The Fs win the first three batting match ups, the Vs win the no 4 and 5 slots, but Faulkner’s bowling mitigates his narrow loss to Vengsarkar on the batting front. Verreynne is significantly ahead of Foakes on FC batting average, although Foakes out batted him in the only test series in which both have featured, and Foakes is also the better keeper. Fender, whose captaincy I rate ahead of Vaughan’s, outbats Vogler, though the Saffa was much the better bowler. Foster and Vaas is a good battle – Foster was the classier bat, Vaas probably the better bowler, especially given that in this XI he would be third seamer in a strong attack rather than opening bowler in a moderate one. Verity is far ahead of Flowers as a bowler, though the Notts man was a better batter. I would rate Freeman and Ferris a better new ball pairing than Voce and Van der Bijl. Ferris can definitely be ranked ahead of Voce as a left arm seamer, though like Voce he was metaphorically overshadowed by a team mate who was an even more fearsome bowler than himself. Freeman and Van der Bijl both missed out on test cricket, Freeman because he retired just before test cricket started, Van der Bijl because SA were personae non grata during his playing days. On my usual method of allowing for bowlers being more expensive now than they were in the 19th century Freeman’s bowling average of 9.71 becomes 14.56, while Van der Bijl had an FC bowling average of 16.54, two runs a wicket more expensive than Freeman’s adjusted figure. The Fs have better batting, a better captain, a better keeper and better pace bowlers while the Vs have better spinners. I will allow the Vs spinners their day and score this one Fs 4, Vs 1.
THE Fs V THE Ws
The Fs have the better left handed opener, while the Ws have the better right handed opener, and both Ws openers offer bowling options. The Ws boss the 3-5 slots batting wise, although Faulkner outranks Worrell and possibly Woolley as a bowler. Watling outranks Foakes as a batter, but Foakes is clear as a keeper. Woods and Foster are about equal as pace bowling all rounders, Warne is way ahead of Fender with the ball, but Fender was the finer batter. Wardle was a much better bowler than Flowers. Ferris outranks Whitty as a left arm pacer, while I would rate Freeman ahead of Willis. Worrell was at least the equal of Fender as a captain. I think the Ws are far enough ahead in batting and spin bowling to make up for their deficit in pace bowling and award them a narrow win – Fs 2, Ws 3.
THE Fs V THE Xs
The Fs win the batting and pace bowling hands down, but the Xs are closer in spin bowling, and Box may even have been a better keeper than Foakes. Fender was definitely the finer skipper. I cannot see the Xs causing the Fs any problems and can only score this as Fs 5, Xs 0.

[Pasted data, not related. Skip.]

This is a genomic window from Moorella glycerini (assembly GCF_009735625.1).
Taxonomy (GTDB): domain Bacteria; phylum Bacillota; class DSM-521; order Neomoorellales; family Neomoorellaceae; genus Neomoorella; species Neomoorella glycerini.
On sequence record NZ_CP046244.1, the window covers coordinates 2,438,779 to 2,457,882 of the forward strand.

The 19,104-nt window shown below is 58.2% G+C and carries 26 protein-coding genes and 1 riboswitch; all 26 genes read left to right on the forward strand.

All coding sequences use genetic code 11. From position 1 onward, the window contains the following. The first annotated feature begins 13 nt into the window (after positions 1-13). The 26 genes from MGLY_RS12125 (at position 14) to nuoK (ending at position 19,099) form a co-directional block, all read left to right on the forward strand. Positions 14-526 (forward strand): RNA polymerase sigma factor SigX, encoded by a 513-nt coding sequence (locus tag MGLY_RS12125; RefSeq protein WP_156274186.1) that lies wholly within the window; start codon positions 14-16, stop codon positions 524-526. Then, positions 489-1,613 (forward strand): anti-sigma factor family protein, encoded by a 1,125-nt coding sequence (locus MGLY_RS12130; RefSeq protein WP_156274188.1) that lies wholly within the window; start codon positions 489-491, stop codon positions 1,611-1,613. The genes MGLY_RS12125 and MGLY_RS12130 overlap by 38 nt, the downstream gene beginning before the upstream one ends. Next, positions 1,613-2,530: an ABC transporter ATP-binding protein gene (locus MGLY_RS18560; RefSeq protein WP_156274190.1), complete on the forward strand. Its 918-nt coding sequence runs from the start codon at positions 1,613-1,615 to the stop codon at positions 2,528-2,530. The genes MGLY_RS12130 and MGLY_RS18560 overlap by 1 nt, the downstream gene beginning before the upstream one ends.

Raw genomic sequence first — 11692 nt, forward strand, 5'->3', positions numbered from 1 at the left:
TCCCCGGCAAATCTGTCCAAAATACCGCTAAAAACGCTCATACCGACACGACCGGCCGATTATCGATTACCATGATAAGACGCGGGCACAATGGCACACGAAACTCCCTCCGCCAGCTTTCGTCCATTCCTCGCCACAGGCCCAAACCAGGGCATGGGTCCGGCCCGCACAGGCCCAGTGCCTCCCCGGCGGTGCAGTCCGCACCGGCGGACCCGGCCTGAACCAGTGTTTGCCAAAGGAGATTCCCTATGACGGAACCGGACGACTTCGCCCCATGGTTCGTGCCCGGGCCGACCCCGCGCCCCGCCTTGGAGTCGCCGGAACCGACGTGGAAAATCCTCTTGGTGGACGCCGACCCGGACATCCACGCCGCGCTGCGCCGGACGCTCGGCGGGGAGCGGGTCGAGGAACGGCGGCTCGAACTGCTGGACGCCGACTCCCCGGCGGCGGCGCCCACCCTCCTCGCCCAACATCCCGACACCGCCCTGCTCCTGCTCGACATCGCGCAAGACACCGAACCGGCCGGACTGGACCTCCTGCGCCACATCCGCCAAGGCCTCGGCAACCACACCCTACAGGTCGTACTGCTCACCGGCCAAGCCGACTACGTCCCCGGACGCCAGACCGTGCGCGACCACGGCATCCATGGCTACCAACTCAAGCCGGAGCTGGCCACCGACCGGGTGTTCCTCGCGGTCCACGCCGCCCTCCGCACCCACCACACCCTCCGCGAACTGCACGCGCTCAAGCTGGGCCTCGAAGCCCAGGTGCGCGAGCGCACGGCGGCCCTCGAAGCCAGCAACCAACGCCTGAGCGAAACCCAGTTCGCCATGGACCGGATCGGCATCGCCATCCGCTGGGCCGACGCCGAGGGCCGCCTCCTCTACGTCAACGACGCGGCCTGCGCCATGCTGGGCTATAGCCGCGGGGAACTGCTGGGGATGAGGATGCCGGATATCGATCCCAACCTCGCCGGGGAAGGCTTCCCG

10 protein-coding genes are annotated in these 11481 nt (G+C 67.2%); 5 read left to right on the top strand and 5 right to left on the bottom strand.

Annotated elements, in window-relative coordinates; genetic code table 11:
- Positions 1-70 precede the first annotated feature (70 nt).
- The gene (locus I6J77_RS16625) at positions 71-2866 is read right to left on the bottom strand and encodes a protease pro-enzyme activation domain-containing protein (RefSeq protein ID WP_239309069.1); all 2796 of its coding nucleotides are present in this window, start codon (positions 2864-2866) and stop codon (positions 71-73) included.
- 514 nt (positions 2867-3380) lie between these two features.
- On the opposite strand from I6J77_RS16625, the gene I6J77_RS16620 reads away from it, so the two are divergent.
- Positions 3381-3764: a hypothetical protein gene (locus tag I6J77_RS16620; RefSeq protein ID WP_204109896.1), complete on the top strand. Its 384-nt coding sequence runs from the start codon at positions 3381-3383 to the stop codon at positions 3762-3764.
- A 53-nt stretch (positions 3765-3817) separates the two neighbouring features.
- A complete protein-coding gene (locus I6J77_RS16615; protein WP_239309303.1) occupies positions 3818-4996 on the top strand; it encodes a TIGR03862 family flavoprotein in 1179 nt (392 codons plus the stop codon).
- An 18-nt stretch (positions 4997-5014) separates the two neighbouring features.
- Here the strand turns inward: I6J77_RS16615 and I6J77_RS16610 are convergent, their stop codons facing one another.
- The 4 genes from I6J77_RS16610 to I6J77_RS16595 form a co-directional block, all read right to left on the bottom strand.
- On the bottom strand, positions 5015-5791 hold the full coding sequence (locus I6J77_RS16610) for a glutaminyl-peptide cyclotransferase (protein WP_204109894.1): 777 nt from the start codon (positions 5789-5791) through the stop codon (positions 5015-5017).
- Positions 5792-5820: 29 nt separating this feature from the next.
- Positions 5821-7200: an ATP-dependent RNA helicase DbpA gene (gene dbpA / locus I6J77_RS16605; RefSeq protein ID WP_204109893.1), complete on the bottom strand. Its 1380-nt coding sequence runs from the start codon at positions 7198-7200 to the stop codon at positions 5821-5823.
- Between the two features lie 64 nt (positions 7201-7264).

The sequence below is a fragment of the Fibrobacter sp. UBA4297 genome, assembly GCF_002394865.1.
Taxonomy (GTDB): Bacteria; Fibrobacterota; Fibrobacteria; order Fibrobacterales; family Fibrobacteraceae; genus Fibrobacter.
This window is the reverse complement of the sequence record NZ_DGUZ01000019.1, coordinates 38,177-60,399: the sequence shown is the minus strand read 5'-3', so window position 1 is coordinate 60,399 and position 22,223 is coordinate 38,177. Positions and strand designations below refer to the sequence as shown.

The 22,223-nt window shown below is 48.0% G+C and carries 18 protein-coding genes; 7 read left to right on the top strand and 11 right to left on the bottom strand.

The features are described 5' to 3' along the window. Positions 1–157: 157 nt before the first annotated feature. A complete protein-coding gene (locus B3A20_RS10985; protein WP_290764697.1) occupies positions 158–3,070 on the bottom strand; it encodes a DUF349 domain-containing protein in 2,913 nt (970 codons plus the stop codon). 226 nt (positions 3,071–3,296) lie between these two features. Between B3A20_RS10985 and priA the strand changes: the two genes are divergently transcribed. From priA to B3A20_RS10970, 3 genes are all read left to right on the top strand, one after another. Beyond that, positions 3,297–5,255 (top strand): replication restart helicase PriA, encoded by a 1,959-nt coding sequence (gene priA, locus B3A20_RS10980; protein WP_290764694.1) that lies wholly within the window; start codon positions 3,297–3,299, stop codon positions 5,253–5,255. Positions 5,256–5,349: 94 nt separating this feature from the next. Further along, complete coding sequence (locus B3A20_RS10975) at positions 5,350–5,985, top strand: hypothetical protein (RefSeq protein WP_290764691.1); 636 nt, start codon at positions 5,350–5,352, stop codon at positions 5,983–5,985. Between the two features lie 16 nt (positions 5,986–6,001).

THE Fs V THE Ys
Younis Khan and Mohammad Yousuf win their batting match ups for the Ys, and Yallop narrowly wins the batting element of his match up with Faulkner, although the latter offers a bowling option. Foakes is comfortably ahead of Saleem Yousuf in both departments, Yardley is massively outpointed by Frank Foster, and similarly the Fs have the better new ball pairing. Poonam Yadav rates highest of the three leg spinners involved in this match, and Jack Young was a finer bowler than Wilf Flowers, so the Ys must be conceded an advantage in spin bowling. I score this one Fs 4, Ys 1.
THE Xs V THE Zs
The Fs win the first five batting slots, and have a genuine bowling option in there in the form of Faulkner. Foakes outranks Zulqarnain Haider in both departments, Zulch was a better batter than Fender but the latter offers a bowling option and also outranks Zaman as a captain. Zondeki and Zaheer Khan are massively outpointed as a new ball combo by Freeman and Ferris, while the Fs have a third seamer of high class in Frank Foster whereas the Zs have no back up seam options. The Zs two spinners are unproven, whereas the Faulkner/ Fender/ Flowers trio were all quality practitioners. Fs 5, Zs 0.
THE Fs FINAL RESULT
The Fs scored 20 of a possible 25 points today, giving them a final score of 90 out of 125, 72% and currently top of the rankings among those teams who have been fully analysed.
I continue my exploration of the all time XI theme with a look at surnames beginning with the letter W. Such is the immense strength of players who qualify for this team that a second XI of near equal strength could easily be selected and some fine players would still miss out.
THE XI IN BATTING ORDER
Frank Woolley (Kent, England). A left handed batter known for his excellence against fast bowling, a high class left arm orthodox spinner and a brilliant close catcher. He frequently opened for Kent, especially late in his career when he found the newer ball easier to see first up. This was the only way I could accommodate the only cricketer ever to achieve the triple career landmark of 10,000 runs (58,969), 1,000 wickets (2,066) and 1,000 catches (1,018).
*Frank Worrell (West Indies). A right handed batter of high class (averaged 49 in test cricket), opening was one of his positions, though he could bat anywhere. He was also a useful left arm seamer, and one of the greatest of all captains, a role I have given him in this side. West Indies has unique features in international cricket terms, being in truth a composite side, with players from a number of different countries who usually view each other as rivals making up the XI. The number of captains who have overcome these rivalries sufficiently to create a genuinely unified and harmonious team totals two, Worrell, also the first black captain WI ever had, and Clive Lloyd.